• Anna Winterbottom, The Early Royal Society, Travel Writing, and the Establishment of Scientific Authority
  • Christopher Johnson, Between Anatomy and Uroscopy: Burton, Browne, and Early Modern Encyclopedism
  • Benjamin Wardhaugh, Poor Robin and Merry Andrew: mathematical humour and mathematical metaphors in Restoration England
  • Rosanna Cox, 'Monkish and Miserable Sophistry': Milton versus Scholasticism
  • Philip Major, Biblical authority in Clarendon’s Contemplations and Reflections on the Psalms of David
  • Evan Labzetta, Radicalizing Political Dissent during the English Civil Wars

The Thomas Browne Seminar 2006

Birkbeck College, University of London
Saturday 8th April 2006

  • Claire Preston, The Arena of the Unwell: Letter to a Friend as Medical Narrative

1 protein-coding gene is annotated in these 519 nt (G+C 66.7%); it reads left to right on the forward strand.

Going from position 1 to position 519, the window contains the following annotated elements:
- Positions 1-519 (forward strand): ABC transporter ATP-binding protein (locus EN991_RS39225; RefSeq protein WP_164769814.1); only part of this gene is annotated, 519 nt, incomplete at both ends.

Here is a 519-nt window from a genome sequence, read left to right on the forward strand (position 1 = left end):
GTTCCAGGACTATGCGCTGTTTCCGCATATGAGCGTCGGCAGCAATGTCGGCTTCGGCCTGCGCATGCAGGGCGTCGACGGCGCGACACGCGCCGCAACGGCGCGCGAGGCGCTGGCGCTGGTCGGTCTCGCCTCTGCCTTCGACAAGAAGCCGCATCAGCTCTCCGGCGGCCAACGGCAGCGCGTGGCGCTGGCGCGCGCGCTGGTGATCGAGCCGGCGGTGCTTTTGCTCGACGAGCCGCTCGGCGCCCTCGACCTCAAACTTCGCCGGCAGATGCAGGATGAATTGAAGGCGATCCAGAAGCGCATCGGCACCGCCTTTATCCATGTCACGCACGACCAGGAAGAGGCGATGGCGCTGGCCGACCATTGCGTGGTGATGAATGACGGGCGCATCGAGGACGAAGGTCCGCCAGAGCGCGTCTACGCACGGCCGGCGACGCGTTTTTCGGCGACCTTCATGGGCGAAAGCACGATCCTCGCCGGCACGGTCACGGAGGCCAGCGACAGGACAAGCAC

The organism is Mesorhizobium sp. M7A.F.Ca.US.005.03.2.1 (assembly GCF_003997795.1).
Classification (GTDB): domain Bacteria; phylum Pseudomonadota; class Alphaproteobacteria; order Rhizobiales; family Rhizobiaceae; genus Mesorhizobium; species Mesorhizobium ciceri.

• Karen Edwards, Thomas Browne and the Absurdities of Melancholy
  • Stephen Clucas, Argument, authority and textual fragmentation in Natural Philosophy: Browne, Burton and Galileo
  • Kathryn Murphy, 'A man very well studyed': Thomas Browne and the Hartlib circle
  • Kevin Faulkner, The Ghost of a Rose: Hermetic phantasmagoria and The Garden of Cyrus
  • Philip Major, Urn-Burial and the interregnum royalist
  • Kevin Killeen, The Politics of Painting in Pseudodoxia Epidemica

Leiden Conference, 2005

Four Centuries of Thomas Browne

 

Department of English, University of Leiden
Thursday and Friday, 27- 28 October 2005

Organised by Richard Todd and Jan Frans van Dijkhuizen (University of Leiden)

Conference speakers:
Keynotes

  • Brooke Conti, Yale University/Temple University, PA, 'The Rhetoricke Wherewith I Perswade Another I Cannot Persuade Myself': The Religio Medici’s Profession of Faith